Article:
Imports: Whole frozen fish from West Africa, Europe and China.
Exports: a significant portion of imports goes on to be exported to Nigeria and landlocked West African States.
PORT: Lomé acts as an important transit point for landlocked countries such as Mali, Niger and Burkina Faso.
|Ministry||Minister of Agriculture, Animal Husbandry and Fisheries|
|Minister||Noel Koutera BATAKA|
|Head of MCS||Kossi Ahoedo|
|Length of coastline (km)||56|
|Area of EEZ (km2)||15,375|
|Contribution of fish to animal protein consumed||40%|
|Contribution of fisheries to GDP||5.3%|
|Pole and line vessels||-|
|Tuna purse seiners||-|
|Sardine purse seiners||-|
GENERAL INFORMATION ABOUT TOGO RELATED TO FISHERIES
Togo, officially the Republic of Togo, is a country in West Africa. It borders Ghana to the west, Burkina Faso to the north, Benin to the east, and the Gulf of Guinea to the south. It has a total land area of 56785 km2. The country has a coastline of nearly 48 km long and the area of the continental shelf is about 1 500 km2.
The marine, lagoon and inland fisheries only produce 40% of the national fish requirements; approximately 60% is imported. The role of the fishing industry is very important to the national economy, its value is of the order of 5 billion FCFA per year with an added value of 10 billion per year, or 4% of the GDP of the primary sector. The fishery employs 9 000 fishermen, 12 000 women fish traders and about 150 000 people depend on the sector directly.
STRUCTURE OF THE FISHERIES SECTOR
Marine artisanal fisheries
The marine artisanal fishery is the most important activity at sea as regards both the number of fishermen and catches. This fishery represents actually 70 to 80 per cent of the total national fisheries production.
Artisanal lagoon fishery
The artisanal lagoon fishery in Togo is considered a form of inland fisheries. This fishery is not monitored due to lack of financial and manpower resources.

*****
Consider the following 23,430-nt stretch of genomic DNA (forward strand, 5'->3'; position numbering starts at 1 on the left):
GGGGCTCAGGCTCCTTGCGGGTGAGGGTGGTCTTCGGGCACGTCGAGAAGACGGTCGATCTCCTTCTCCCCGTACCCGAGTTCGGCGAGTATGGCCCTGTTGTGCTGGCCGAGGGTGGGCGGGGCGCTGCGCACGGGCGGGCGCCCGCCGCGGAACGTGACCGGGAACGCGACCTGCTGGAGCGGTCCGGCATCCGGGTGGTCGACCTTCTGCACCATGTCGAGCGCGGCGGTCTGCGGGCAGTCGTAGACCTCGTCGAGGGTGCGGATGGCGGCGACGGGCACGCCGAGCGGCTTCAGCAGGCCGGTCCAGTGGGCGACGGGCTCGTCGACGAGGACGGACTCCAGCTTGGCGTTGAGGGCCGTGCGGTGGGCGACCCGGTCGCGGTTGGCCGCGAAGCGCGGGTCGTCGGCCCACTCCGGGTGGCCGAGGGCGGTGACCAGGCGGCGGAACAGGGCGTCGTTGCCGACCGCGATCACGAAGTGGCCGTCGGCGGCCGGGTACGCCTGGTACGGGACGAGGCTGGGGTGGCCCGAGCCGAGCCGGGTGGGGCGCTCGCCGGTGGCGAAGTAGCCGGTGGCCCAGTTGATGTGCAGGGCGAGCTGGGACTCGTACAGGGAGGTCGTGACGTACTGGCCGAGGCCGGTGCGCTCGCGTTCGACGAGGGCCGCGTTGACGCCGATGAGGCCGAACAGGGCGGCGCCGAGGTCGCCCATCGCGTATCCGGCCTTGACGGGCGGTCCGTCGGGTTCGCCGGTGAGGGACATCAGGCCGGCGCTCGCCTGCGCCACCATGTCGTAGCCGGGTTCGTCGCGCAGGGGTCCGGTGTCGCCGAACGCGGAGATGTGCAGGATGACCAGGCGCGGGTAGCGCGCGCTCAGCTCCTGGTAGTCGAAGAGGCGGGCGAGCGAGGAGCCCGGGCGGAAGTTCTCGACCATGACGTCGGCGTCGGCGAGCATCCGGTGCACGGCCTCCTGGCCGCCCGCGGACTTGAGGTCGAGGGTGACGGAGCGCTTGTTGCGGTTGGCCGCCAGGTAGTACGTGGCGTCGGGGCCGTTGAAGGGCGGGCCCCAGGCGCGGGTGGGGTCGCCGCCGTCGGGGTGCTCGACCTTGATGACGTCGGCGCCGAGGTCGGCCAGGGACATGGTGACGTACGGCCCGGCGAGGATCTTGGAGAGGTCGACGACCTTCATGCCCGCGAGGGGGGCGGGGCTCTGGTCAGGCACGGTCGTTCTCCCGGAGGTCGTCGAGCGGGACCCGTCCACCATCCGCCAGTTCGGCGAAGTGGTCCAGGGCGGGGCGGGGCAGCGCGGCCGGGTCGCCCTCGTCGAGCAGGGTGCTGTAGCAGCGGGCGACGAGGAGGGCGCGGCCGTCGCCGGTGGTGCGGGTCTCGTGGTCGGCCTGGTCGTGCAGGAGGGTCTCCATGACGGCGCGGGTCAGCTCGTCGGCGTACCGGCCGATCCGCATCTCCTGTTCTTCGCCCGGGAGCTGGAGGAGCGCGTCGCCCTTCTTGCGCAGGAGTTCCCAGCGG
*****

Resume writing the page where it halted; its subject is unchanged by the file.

Artisanal inland fishery
The artisanal inland fishery produces a certain quantity of fish annually, although the order of magnitude is hardly known. The production has been estimated at 5 000 tonnes per year for a long time. There are no financial nor manpower means to estimate this quantity more precisely.
The industrial fishery is of less importance than the artisanal one, both in terms of fleet size and catches. The industrial fishery is carried out by trawlers that exploit demersal stocks, which are of low productivity. The potential yield of the trawl fleet is estimated between 600 and 800 tonnes per year.
There is no tuna fishery in Togo, although it may be possible that foreign fishing vessels catch tuna at open sea. In that case one deals with undeclared catches.
Main resources of the marine sub-sector
The available information indicates that the waters under Togolese jurisdiction are relatively poor in fisheries resources. The potential fish yield would be of the order of 600 tonnes per year.
The majority of the artisanal fishermen target small pelagic fish specie, i.e. sardinellas, barracudas, amberjacks, and “fritures” (Brachydeuterus auritus), etc. The pelagic resources that are also targeted are the marlins, sailfish and Spanish mackerels, etc.
The demersal resources consist of fish, crustaceans and cephalopods. The first group is the most important one; the representatives of the second group are also exploited and subsequently exported. The cephalopods are considered by-catch and are not really targeted.
The exploited fish species are subdivided into two groups, those found on trawlable fishing grounds (Pseudotolithus spp, Galeoides, flatfish, etc) and those living on rocky bottoms (Lutjanus, Sparus, groupers, etc).
Near the mouths of the rivers shrimp ca be found, which are exploited by mostly foreign fishing vessels.
Octopuses are rarely caught and other species are not targeted. In case cephalopods are landed then by-catch is dealt with.
Source – FAO: WWW.FAO.ORG